I’m Alex Bratton, CEO and Chief Geek of Lextech Global Services, and This is How I Power My Business
Firmology’s How I Power My Business series profiles the technology business owners use to run and grow their business.
Firmology Note: Alex Bratton likes to say that his Chicago-based software company, Lextech, builds ’serious apps’ for mobile and web platforms. How serious? When Lextech first launched in the basement of his home in 2001, they engineered critical systems for the military including the Coast Guard, Navy, and the Army.
Later, Bratton noticed that mobile developers were focused on making games and pointless software for their customers, so he decided to focus on building valuable mobile solutions for enterprise clients such as CDW, Cobra Electronics, Stanley Security Systems, Fortune 500 “big bank” financial institutions and major broadcasting companies. Our favorite part of their sales pitch to prospective clients? “Missile launcher? Check. Grain silo? Check. Radar detector? Check… We dare you to find a piece of technology we can’t connect to mobile.”
Name: Alex Bratton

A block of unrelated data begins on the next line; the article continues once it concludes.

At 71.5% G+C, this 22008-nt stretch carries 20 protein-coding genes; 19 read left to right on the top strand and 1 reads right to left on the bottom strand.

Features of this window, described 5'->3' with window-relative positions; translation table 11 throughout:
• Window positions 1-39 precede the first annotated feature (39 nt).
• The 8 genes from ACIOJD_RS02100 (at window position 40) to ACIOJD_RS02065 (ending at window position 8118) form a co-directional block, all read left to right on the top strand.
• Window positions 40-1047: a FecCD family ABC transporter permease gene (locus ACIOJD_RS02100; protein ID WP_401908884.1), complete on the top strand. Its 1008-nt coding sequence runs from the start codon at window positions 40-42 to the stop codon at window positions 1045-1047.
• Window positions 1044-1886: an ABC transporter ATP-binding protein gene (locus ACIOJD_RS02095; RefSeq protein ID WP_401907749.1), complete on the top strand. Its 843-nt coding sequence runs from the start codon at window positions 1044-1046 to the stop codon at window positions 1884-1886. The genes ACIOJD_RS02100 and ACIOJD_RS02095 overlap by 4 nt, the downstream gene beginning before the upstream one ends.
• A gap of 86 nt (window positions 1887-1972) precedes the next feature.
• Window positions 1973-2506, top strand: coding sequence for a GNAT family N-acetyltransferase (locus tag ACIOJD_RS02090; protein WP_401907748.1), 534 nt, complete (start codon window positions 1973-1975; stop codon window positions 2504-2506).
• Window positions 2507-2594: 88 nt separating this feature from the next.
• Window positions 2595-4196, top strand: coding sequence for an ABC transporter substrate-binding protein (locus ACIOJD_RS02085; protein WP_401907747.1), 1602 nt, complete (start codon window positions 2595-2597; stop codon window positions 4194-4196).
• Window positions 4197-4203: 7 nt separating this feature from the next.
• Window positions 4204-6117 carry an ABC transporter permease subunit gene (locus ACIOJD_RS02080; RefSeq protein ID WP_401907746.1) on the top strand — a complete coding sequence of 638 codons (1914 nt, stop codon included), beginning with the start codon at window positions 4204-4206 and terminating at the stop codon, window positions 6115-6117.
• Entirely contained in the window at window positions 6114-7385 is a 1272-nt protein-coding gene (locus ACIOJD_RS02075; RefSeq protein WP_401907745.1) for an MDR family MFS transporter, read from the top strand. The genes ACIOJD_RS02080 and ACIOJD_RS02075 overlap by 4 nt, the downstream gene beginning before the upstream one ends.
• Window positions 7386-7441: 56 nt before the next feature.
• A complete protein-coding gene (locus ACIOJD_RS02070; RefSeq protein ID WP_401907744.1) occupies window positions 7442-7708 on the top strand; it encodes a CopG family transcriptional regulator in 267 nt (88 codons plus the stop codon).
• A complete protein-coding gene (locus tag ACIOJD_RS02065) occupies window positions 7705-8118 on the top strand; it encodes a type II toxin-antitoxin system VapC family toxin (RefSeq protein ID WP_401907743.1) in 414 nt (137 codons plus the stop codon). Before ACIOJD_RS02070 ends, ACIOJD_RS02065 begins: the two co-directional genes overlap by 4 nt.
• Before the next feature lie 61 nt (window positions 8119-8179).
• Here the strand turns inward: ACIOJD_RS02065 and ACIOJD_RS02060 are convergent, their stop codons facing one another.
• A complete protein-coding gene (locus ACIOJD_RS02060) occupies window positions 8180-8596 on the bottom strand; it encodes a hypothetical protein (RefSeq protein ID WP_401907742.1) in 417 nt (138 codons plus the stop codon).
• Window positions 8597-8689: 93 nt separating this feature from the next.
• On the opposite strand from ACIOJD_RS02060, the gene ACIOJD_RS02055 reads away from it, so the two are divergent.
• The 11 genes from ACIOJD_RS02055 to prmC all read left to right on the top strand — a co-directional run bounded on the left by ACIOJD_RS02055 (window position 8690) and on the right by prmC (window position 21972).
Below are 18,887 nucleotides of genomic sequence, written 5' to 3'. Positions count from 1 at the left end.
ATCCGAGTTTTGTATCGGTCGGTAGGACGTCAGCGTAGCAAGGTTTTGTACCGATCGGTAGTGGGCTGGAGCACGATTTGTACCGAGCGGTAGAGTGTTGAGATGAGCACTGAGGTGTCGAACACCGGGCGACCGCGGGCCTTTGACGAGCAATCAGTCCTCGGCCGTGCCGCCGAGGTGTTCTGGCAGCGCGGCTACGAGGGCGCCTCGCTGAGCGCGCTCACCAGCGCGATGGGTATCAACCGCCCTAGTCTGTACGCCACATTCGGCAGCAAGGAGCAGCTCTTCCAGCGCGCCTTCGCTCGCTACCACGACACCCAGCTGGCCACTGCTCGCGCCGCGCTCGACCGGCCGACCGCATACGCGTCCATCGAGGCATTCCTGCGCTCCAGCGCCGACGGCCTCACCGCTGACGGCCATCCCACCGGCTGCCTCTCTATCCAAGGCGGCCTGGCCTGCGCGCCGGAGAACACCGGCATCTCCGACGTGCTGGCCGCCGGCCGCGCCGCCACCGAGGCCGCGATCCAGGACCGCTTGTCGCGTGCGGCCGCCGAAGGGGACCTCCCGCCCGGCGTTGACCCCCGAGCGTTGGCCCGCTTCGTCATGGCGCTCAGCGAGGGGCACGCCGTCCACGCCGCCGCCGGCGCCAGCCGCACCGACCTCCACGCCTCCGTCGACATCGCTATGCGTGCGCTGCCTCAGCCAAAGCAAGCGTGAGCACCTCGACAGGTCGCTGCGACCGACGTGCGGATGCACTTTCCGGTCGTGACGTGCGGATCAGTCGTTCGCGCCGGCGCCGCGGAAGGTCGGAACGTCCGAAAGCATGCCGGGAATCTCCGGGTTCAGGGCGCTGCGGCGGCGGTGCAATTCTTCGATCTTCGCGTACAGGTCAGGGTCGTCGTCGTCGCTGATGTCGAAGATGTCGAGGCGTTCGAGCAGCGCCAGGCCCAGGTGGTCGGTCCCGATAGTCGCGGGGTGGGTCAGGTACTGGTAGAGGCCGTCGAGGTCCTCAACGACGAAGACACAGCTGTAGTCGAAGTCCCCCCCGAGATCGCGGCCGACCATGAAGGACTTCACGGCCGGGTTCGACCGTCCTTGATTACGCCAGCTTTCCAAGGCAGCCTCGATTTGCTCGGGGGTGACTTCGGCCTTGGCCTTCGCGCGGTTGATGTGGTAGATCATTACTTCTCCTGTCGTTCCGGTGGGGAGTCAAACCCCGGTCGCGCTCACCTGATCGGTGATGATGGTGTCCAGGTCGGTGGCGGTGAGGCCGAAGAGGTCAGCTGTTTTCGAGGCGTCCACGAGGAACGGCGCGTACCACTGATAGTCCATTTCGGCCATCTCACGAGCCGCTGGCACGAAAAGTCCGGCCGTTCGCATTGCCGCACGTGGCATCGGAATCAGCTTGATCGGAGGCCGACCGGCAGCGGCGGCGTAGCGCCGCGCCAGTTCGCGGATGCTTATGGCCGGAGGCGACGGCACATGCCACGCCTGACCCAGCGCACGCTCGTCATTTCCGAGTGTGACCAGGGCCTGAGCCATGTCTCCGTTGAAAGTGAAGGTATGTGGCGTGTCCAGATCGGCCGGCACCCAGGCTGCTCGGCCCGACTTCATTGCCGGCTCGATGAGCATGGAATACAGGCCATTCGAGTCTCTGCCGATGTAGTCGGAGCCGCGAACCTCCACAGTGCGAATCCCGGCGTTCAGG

Title: CEO & Chief Geek
Business: Lextech Global Services
Location: Lisle, Chicago, and Champaign-Urbana, Illinois
Smartphone: iPhone 5
Tablets: iPad 3, iPad Mini
Computer: MacBook Pro & Mac Pro with Apple Cinema Displays (once you use one of these screens you’ll never go back)
Other Gadgets: Synology NAS (massive storage for backups at home office), USB battery packs from Monoprice (keeping the iGadgets going), CallPod multi-gadget charger
What is the story behind your business?
I started Lextech out of the basement of my family home in 2001, where my team and I worked on a lot of control systems as a subcontractor for a local military contractor. These systems were mission-critical and often used in life or death situations. Because of this, the mantra “it just has to work” became part of our organizational DNA from a very early stage.
As Lextech grew, we transitioned to focus primarily on the enterprise. I noticed many businesses were just getting by, or, worse, being hindered by blinky lights technology that looked cool but lacked practical applications and business value. I wanted to create technology that helped businesses thrive. Today, we are doing that by helping businesses identify broken processes and creating suites of custom mobile apps to fix them, generating huge returns.
What apps or services are essential to the operations of your business?
Apps are our business, so we incorporate them into our own workflows whenever possible.
Our website is built on WordPress, and we use MailChimp for our email marketing campaigns. Our business development team relies heavily on our CRM app, Daylite, for tracking client and prospect interactions and new opportunities.
Development team members use OnTrack, a customized version of open-source project-management software. They also use Jira to track user stories and bugs as part of our agile development process. We also use Basecamp for tracking all non-development projects.